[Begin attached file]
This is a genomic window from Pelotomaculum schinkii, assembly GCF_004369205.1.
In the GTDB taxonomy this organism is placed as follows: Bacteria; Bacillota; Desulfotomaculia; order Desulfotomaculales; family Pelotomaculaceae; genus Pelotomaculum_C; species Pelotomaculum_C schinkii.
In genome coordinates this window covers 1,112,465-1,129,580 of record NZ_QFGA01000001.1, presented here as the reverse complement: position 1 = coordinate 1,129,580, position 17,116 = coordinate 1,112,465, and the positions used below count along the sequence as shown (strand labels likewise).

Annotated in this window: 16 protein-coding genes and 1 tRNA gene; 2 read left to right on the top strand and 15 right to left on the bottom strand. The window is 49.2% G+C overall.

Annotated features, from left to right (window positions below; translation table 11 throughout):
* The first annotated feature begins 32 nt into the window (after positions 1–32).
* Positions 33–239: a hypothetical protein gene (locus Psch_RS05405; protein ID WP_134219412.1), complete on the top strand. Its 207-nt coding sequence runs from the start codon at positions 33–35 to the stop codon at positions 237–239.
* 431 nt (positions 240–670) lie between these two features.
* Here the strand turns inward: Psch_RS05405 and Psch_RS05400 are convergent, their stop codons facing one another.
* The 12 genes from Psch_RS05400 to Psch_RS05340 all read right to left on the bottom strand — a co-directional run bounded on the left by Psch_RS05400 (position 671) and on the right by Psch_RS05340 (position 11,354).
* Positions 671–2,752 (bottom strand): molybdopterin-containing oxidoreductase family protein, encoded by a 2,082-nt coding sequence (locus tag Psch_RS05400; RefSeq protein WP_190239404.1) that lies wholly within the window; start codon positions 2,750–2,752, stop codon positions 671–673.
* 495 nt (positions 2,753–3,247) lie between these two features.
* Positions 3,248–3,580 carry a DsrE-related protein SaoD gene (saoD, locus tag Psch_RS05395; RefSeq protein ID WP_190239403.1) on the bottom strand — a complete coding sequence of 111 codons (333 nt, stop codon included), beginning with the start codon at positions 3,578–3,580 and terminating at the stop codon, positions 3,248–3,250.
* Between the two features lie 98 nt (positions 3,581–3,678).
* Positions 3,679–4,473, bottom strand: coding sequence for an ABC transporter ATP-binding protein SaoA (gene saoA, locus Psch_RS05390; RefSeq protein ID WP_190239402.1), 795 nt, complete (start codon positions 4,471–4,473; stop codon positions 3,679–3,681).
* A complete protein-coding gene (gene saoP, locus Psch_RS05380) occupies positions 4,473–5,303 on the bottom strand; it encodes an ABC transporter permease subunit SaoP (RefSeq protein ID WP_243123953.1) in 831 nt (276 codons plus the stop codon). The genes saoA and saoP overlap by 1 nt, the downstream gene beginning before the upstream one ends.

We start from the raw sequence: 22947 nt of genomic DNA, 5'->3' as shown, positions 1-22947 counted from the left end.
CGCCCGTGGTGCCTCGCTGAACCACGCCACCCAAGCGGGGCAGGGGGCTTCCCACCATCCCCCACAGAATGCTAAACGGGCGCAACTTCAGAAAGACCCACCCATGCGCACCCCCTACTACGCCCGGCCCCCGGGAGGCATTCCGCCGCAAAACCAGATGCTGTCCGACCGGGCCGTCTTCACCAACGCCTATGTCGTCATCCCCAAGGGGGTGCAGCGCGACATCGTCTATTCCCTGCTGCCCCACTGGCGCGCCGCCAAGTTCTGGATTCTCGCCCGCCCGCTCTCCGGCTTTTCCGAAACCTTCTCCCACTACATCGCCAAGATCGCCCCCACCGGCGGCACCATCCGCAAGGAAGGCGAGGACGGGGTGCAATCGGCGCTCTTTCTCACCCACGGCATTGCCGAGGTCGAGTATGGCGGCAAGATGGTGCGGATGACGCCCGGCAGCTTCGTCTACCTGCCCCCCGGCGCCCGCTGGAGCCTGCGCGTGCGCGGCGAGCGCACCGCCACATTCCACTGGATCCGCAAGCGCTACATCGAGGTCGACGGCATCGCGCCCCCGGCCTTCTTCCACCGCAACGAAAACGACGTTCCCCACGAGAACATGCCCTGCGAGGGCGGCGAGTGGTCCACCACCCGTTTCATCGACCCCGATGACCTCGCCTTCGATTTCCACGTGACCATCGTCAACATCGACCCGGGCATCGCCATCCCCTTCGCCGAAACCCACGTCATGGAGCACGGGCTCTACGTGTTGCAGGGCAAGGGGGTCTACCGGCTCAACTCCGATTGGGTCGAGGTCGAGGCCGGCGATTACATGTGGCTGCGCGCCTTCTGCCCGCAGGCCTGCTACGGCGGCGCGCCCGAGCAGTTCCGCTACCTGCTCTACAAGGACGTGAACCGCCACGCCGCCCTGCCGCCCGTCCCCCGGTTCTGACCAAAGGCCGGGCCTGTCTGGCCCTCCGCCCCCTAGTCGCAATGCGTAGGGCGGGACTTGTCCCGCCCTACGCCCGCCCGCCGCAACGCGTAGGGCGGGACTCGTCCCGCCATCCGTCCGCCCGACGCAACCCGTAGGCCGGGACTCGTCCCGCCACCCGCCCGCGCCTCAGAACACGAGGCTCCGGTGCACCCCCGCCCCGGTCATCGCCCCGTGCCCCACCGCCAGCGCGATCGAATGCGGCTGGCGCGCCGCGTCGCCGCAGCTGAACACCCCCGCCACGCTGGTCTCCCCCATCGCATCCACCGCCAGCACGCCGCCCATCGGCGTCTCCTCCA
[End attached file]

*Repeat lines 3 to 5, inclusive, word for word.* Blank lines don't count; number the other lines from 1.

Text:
In genome coordinates this window covers 1,112,465-1,129,580 of record NZ_QFGA01000001.1, presented here as the reverse complement: position 1 = coordinate 1,129,580, position 17,116 = coordinate 1,112,465, and the positions used below count along the sequence as shown (strand labels likewise).

Annotated in this window: 16 protein-coding genes and 1 tRNA gene; 2 read left to right on the top strand and 15 right to left on the bottom strand. The window is 49.2% G+C overall.

Annotated features, from left to right (window positions below; translation table 11 throughout):